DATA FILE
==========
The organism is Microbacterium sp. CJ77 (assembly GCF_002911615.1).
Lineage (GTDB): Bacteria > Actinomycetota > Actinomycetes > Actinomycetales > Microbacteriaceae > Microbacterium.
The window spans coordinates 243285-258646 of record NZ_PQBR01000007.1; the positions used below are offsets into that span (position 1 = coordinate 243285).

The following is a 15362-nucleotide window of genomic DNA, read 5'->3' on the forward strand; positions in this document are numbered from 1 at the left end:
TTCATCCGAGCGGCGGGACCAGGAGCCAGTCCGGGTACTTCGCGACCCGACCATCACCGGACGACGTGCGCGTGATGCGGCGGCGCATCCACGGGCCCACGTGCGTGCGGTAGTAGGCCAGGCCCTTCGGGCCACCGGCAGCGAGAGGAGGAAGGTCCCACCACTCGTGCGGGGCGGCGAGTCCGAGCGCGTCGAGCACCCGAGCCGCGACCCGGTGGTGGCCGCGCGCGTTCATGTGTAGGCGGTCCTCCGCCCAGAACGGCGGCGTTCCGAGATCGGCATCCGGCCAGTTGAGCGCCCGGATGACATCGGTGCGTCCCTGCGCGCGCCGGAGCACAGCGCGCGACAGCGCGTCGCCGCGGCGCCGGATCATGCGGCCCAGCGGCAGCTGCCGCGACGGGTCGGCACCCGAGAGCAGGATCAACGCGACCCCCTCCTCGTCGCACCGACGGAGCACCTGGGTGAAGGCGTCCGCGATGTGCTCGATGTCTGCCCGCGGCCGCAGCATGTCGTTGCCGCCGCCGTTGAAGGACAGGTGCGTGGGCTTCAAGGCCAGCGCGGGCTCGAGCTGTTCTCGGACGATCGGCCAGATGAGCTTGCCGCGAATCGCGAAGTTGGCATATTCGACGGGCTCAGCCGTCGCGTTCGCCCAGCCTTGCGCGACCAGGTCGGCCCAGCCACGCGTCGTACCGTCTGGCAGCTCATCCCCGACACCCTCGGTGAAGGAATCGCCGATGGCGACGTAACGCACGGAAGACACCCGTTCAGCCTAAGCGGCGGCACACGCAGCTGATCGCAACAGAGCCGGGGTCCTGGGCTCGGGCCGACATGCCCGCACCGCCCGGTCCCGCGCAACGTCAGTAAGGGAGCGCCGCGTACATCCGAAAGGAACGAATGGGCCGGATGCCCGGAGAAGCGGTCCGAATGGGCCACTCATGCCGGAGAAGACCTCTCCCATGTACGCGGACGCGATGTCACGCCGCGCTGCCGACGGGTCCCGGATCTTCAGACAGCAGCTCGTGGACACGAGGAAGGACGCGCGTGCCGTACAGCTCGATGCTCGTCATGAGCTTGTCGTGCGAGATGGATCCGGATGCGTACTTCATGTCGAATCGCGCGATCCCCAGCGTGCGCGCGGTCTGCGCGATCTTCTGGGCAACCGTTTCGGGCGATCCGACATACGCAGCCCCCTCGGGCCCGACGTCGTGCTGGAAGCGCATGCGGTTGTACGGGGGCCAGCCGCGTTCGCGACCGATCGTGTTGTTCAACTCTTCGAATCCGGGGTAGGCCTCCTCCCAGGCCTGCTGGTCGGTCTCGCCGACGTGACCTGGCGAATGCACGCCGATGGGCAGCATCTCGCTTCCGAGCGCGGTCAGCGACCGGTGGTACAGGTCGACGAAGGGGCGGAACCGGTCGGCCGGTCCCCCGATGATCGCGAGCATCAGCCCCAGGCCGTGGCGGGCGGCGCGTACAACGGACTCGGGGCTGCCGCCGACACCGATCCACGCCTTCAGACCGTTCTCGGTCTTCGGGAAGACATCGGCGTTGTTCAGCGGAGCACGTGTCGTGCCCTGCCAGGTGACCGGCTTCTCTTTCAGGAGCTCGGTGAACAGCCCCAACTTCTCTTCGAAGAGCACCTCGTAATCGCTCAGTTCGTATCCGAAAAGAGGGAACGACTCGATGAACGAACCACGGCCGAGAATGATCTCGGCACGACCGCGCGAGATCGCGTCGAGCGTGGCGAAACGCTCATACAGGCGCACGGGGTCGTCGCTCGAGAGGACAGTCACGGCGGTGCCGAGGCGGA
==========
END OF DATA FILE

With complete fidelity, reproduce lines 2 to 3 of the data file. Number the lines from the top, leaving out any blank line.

Lineage (GTDB): Bacteria > Actinomycetota > Actinomycetes > Actinomycetales > Microbacteriaceae > Microbacterium.
The window spans coordinates 243285-258646 of record NZ_PQBR01000007.1; the positions used below are offsets into that span (position 1 = coordinate 243285).